B) your desired periapsis is relatively close to the atmosphere (your wanted apoapsis however can be wherever you want)

In many situations at least one of those statements is true. However, there are some situations, like going from a kerbinsynchronous to a semikerbinsynchronous orbit, where neither of these conditions apply and aerobraking isn't that great.

Also, when you aerobrake you may want not to wastefully lower your periapsis. To do that, you can of course take many shallow passes, but that's boring... A solution is to do just like what you do when thrusting:

To avoid affecting your periphasis you want to gain/bleed off speed as close to it as possible.

You can use airbrakes/parachutes close to the periphasis, then desactivate them when you are too far from it, to remove unwanted drag. That way you can lower the apoapsis without affecting too much the periapsis, at least in theory.

Edited by z26
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You can capture propulsively into Eve orbit for less than 200 m/s usually. (how to get to Gilly easily)

Capturing at Jool also takes about 200 m/s or less, or can also be done for free by a gravity assist from Tylo or Laythe.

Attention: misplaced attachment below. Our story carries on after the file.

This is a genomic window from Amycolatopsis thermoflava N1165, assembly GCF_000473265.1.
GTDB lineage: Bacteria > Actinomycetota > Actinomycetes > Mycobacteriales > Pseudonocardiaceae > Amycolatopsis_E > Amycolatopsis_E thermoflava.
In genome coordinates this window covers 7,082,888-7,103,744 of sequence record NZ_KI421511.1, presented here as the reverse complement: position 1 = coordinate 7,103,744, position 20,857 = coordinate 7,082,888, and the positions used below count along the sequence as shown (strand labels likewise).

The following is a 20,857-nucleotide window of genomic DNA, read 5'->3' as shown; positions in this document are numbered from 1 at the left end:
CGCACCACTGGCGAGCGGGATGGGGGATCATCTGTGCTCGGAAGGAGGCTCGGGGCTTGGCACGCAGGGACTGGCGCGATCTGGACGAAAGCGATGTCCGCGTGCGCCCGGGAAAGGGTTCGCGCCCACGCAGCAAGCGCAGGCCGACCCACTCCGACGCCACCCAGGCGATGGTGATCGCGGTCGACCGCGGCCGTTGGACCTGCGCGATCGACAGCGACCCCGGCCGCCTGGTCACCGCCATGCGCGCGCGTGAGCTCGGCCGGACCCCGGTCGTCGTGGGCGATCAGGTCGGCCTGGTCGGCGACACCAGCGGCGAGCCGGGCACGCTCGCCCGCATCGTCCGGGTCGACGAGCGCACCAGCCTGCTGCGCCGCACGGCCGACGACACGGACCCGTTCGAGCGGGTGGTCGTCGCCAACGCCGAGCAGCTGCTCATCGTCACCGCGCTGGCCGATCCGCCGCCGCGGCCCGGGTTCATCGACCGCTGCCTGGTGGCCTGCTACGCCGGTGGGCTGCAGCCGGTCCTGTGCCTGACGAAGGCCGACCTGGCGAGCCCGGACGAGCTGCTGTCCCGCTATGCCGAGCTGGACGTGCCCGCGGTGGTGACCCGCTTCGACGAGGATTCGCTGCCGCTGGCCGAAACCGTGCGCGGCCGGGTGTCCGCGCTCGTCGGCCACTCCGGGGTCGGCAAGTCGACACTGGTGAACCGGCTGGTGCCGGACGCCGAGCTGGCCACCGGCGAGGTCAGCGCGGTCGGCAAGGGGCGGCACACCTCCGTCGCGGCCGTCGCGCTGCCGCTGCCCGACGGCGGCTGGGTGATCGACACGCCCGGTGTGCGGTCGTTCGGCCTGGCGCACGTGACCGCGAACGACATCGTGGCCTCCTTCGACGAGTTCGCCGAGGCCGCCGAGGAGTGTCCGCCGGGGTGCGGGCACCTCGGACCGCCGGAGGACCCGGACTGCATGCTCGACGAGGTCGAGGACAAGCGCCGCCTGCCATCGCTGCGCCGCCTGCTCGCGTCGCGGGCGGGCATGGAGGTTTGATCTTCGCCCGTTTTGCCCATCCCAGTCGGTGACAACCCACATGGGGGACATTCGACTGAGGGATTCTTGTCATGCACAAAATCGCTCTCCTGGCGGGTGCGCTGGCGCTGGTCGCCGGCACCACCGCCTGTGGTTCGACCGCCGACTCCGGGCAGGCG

Aerocapture has never been performed, presumably due to its difficulty.

Aerocapture is not performed in real life because it's usually just not worth it. The heat shield needed has similar mass to the amount of propellant needed for propulsive capture. It's only really worth it for missions to Uranus or Neptune or Titan orbit, it's borderline for missions to Mars, and counterproductive for missions to Jupiter, Saturn, or Venus.

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Steps I use:

1. At the end of your aerobrake maneuver you should have the highest apoapsis possible (without leaving the SOI).

2. at your super-high apoapsis, burn prograde to raise the perhiapsis to just above the atmosphere (very minimal DV required)

3. Plane Change (minimal DV required due to elongated orbit)

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Aerobraking is always advantageous, unless you have a stage to discard after orbital capture, that has enough delta-v for the job :)